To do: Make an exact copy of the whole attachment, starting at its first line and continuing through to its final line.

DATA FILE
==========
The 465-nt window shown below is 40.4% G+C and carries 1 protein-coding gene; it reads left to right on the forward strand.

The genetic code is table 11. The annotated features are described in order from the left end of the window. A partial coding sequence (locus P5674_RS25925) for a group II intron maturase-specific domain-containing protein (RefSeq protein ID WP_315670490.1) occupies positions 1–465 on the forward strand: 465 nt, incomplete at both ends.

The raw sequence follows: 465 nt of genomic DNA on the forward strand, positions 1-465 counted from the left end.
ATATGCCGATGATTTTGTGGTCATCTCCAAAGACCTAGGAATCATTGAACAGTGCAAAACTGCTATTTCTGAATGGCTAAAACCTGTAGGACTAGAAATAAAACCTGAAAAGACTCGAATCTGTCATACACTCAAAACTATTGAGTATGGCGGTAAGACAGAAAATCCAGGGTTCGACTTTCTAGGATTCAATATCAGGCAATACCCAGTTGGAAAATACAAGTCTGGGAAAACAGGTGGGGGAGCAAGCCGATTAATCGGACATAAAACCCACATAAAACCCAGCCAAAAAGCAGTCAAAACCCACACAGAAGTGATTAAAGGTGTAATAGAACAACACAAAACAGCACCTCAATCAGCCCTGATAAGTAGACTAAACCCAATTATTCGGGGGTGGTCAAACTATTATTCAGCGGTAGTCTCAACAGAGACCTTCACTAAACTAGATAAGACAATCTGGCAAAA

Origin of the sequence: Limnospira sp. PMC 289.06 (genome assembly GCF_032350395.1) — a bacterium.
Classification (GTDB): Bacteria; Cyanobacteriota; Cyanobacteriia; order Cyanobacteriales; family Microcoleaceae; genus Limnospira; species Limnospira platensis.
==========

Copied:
The 465-nt window shown below is 40.4% G+C and carries 1 protein-coding gene; it reads left to right on the forward strand.

The genetic code is table 11. The annotated features are described in order from the left end of the window. A partial coding sequence (locus P5674_RS25925) for a group II intron maturase-specific domain-containing protein (RefSeq protein ID WP_315670490.1) occupies positions 1–465 on the forward strand: 465 nt, incomplete at both ends.

The raw sequence follows: 465 nt of genomic DNA on the forward strand, positions 1-465 counted from the left end.
ATATGCCGATGATTTTGTGGTCATCTCCAAAGACCTAGGAATCATTGAACAGTGCAAAACTGCTATTTCTGAATGGCTAAAACCTGTAGGACTAGAAATAAAACCTGAAAAGACTCGAATCTGTCATACACTCAAAACTATTGAGTATGGCGGTAAGACAGAAAATCCAGGGTTCGACTTTCTAGGATTCAATATCAGGCAATACCCAGTTGGAAAATACAAGTCTGGGAAAACAGGTGGGGGAGCAAGCCGATTAATCGGACATAAAACCCACATAAAACCCAGCCAAAAAGCAGTCAAAACCCACACAGAAGTGATTAAAGGTGTAATAGAACAACACAAAACAGCACCTCAATCAGCCCTGATAAGTAGACTAAACCCAATTATTCGGGGGTGGTCAAACTATTATTCAGCGGTAGTCTCAACAGAGACCTTCACTAAACTAGATAAGACAATCTGGCAAAA

Origin of the sequence: Limnospira sp. PMC 289.06 (genome assembly GCF_032350395.1) — a bacterium.
Classification (GTDB): Bacteria; Cyanobacteriota; Cyanobacteriia; order Cyanobacteriales; family Microcoleaceae; genus Limnospira; species Limnospira platensis.